Due to their foraging behavior, honey bees interact with the landscape. As a result, honey bees and their brood will be exposed to pesticides through nectar and pollen entering the hive. Although these pathways seem rather straightforward, there are several steps between the entry of nectar and pollen and its consumption by the colony. One of the aspects involved here is the time between collection and consumption of pollen in the hive. This is of importance for the actual exposure of nurse bees and larvae to pesticides in pollen. Although lab and short-term field studies indicated that bees prefer to consume freshly stored pollen, this has to our knowledge not been verified in a long-term field study under realistic  environmental and apiculturist conditions. To study pollen consumption dynamics, influx and consumption were recorded at 3 or 4 day intervals over a six-week period in two colonies. It was demonstrated that throughout the experimental period, beebread consumption was high in the first 3 to 5 days after  collection, over which approximately 70% was consumed. The remaining 30% was consumed within a 2 to 3 week period. Pollen consumption is swift and indicates that only limited time is available for potential degradation processes. As actual data on degradation of pesticides in stored pollen are not available, a justified worse case assumption would be that the actual expos[1]ure concentrations consumed by the nurse bees and larvae are the same as the concentrations in collected pollen.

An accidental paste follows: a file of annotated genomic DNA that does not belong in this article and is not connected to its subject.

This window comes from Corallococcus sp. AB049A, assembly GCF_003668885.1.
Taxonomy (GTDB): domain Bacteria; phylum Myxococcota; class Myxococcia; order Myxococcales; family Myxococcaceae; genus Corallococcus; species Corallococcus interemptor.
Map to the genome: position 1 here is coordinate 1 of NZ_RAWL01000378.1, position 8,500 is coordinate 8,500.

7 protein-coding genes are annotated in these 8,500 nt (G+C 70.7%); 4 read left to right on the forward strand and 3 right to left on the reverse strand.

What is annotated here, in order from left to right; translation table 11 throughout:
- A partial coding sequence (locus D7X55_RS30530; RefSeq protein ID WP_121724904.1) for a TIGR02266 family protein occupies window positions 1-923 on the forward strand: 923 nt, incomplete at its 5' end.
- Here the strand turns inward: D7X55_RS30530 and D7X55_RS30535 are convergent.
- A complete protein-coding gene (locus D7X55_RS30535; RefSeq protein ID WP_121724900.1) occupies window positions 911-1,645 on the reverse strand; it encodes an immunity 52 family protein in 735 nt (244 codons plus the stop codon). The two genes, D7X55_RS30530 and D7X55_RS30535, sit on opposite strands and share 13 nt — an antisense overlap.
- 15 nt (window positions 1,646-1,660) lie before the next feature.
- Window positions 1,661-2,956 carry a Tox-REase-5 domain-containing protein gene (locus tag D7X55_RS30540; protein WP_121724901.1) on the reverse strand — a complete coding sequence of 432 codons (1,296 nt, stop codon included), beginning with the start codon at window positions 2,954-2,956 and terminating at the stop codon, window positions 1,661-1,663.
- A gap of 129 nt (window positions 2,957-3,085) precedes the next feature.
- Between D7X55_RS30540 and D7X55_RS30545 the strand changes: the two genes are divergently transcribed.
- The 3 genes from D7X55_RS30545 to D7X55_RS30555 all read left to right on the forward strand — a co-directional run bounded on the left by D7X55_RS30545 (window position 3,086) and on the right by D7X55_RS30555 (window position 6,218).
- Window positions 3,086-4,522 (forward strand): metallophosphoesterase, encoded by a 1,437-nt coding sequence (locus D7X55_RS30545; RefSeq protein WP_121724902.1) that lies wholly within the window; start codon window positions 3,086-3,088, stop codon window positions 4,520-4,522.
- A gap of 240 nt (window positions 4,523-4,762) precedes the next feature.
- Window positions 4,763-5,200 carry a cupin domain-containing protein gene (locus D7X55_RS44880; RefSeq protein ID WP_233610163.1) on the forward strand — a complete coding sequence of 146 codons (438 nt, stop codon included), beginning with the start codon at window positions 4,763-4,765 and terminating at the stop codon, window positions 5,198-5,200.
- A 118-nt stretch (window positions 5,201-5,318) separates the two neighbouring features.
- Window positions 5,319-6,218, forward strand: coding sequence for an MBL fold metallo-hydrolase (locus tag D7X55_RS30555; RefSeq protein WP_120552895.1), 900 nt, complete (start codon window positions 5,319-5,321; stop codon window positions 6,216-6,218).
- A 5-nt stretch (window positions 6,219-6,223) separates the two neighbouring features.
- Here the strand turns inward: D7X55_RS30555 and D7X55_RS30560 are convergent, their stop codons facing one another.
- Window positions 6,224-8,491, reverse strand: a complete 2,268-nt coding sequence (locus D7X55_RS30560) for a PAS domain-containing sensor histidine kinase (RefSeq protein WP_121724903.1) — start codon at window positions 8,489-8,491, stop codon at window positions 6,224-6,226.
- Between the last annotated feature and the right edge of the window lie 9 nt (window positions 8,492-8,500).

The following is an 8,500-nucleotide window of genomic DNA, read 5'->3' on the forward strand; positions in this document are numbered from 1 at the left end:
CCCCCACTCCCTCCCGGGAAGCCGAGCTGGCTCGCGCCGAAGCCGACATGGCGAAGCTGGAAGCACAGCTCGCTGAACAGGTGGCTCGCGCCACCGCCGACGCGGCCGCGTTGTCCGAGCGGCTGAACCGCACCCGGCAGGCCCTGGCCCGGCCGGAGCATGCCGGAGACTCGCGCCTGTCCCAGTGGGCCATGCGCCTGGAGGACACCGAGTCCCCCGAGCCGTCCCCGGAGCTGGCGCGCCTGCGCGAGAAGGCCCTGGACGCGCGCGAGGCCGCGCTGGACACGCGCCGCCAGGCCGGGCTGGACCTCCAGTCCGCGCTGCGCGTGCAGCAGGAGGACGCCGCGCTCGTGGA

13. Varroa Control: A Brief Overview of Available Methods

Adequate varroa control is a tool to reduce winter losses (Le Conte et al., 2010; Dainat et al., 2012; Rosenkranz et al., 2010). As beekeepers still fail to choose and implement varroa control methods, there is a need for a better understanding of the mode of action and consequences of the various control methods. This article provides an overview of varroa treatment and provides beekeepers with background information to make varroa control an integral part of beekeeping management. Each control has its efficacy, depending on in-hive conditions. Generally, a combination of control methods appears to be the most effective for year-round low varroa infestation pressure.

Articles in bee journals

Flemming Vejsnæs & INSIGNIA Konsortiet. Bier til miljøovervågning af pesticidanvendelse. Tidsskrift for Biavl. Januar 2019 (1): 25-25. Danmarks Biavlerforening. Download here. Introducing INSIGNIA-danish beekeeper magazine


Alison Gray and the INSIGNIA Consortium (2019). Introducing INSIGNIA (environmental monitoring of pesticide use through honey bees). The Scottish Beekeeper, 96(3), 111 and 113-114.

Alison Gray, Flemming Vejsnaes, Norman Carreck and the INSIGNIA Consortium (2020). An update on the INSIGNIA project (environmental monitoring of pesticide use through honey bees). The Scottish Beekeeper, 97(4), 156-158.

J. van der Steen (2020). Lead rain after the Notre Dame cathedral fire, and how honey bee colonies map this contamination. The Scottish Beekeeper, 97(11), 409-411.

The international INSIGNIA group (2020). Insignia pesticide matrix sampling: The APIStrip is an efficient matrix for bio-monitoring of pesticides using honey bee colonies and most pollen entering bee hives is collected from wild plants rather than crops. Results of the statistical analysis of the 2019 INSIGNIA sampling. The Scottish Beekeeper, 97(11), 426.

Amadeo Fernandez-Alba, Flemming Vejsnæs and Sjef van der Steen (2021). INSIGNIA Group note: Bee-monitoring for microplastics. The Scottish Beekeeper, 98(3), 97-98.